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Positive Feedback ISSUE 61
may/june 2012


The Logitech Squeezebox Touch Enhanced Digital Output Applet and More!
by Andre Marc


I make no secret of the fact that I think the Logitech Squeezebox Touch is an amazing, life changing audio product. I have been using a Squeezebox for 5 years now. I upgraded to the Touch a year ago and have never looked back. While there are a few other products similar to the Squeezebox Touch, none, in my opinion can approach its value proposition when you take a look at its performance, feature set, and price, which, retail is $299. Street prices are lower. I own two Touch units and I paid $225 for my second one from Amazon.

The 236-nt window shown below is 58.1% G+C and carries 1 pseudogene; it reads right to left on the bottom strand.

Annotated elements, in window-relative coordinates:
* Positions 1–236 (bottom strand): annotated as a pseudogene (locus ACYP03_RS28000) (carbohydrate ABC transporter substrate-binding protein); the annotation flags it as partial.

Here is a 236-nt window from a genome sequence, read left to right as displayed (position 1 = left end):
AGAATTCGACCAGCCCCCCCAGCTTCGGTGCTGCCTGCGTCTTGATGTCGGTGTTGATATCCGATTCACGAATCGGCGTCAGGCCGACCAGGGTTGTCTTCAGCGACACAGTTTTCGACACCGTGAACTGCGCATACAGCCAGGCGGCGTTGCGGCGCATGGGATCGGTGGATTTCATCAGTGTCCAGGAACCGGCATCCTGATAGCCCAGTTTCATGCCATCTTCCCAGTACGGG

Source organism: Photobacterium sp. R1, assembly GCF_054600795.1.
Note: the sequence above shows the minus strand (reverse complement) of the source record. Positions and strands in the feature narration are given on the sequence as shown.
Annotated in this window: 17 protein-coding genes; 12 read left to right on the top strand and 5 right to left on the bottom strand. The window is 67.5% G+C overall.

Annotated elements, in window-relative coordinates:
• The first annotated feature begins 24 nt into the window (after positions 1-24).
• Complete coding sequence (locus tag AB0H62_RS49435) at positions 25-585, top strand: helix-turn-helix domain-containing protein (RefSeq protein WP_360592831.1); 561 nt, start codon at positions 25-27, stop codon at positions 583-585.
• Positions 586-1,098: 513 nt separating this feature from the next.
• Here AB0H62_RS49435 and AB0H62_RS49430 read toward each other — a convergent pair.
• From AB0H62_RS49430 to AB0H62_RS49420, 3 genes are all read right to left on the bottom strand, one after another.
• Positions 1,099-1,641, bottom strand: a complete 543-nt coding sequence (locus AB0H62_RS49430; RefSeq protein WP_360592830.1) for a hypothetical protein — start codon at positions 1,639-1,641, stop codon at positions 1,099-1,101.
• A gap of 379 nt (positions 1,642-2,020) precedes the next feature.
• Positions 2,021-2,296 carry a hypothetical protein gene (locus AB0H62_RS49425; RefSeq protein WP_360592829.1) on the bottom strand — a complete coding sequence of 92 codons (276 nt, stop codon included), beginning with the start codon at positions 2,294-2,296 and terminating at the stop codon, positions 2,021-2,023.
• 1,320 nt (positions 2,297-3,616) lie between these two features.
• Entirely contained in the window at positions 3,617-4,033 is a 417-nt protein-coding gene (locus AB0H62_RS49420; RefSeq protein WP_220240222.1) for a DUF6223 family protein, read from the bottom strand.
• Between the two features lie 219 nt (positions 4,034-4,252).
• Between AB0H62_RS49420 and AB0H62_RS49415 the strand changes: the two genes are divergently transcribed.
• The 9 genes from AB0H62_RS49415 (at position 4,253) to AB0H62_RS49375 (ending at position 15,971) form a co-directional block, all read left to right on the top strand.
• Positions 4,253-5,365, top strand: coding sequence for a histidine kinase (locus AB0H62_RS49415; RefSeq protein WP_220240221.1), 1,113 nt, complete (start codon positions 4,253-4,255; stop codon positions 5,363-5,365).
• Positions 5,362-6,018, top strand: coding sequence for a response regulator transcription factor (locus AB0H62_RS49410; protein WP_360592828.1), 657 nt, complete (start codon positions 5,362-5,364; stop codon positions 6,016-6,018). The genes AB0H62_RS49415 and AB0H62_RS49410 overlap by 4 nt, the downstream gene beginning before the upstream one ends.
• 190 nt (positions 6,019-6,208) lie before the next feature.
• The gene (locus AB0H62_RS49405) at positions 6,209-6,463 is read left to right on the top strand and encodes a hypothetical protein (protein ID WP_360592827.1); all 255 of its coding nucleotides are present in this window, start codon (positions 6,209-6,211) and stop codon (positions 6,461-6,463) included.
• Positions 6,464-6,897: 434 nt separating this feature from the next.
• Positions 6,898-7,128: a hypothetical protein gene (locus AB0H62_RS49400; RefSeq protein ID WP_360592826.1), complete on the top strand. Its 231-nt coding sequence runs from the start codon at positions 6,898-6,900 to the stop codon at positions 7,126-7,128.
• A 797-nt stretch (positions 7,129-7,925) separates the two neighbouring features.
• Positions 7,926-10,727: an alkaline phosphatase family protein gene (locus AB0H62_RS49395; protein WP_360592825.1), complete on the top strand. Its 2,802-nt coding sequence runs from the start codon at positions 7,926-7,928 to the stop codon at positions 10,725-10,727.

Now, I understand that many audiophiles just won't take seriously a source component that costs less than a pair of interconnects, but the fact is, hearing is believing. To put this statement into context, I use my Squeezeboxes in two systems, one costing around $20,000, and the other around $12,000. But to be clear, to maximize the stock Squeezebox products, a high quality outboard DAC in needed, in my case, the Bryston BDA-1 in system one, along with the Musical Fidelity V-DAC II in system two.

I connect to the DACs with DH Labs and Kimber optical cables. I believe, after much experimentation, that the optical connection bests the coax out of the Touch.

This is probably because optical does not pass on any internal noises inherent in the source. In repeated subjective listening comparisons, it was obvious that the highs were smoother, and the midrange was cleaner and more transparent with optical. Another factor that comes into play here is that it is fairly well known that while some DACs purport to be relatively immune to jitter, there is no DAC that I know of that rejects incoming noise.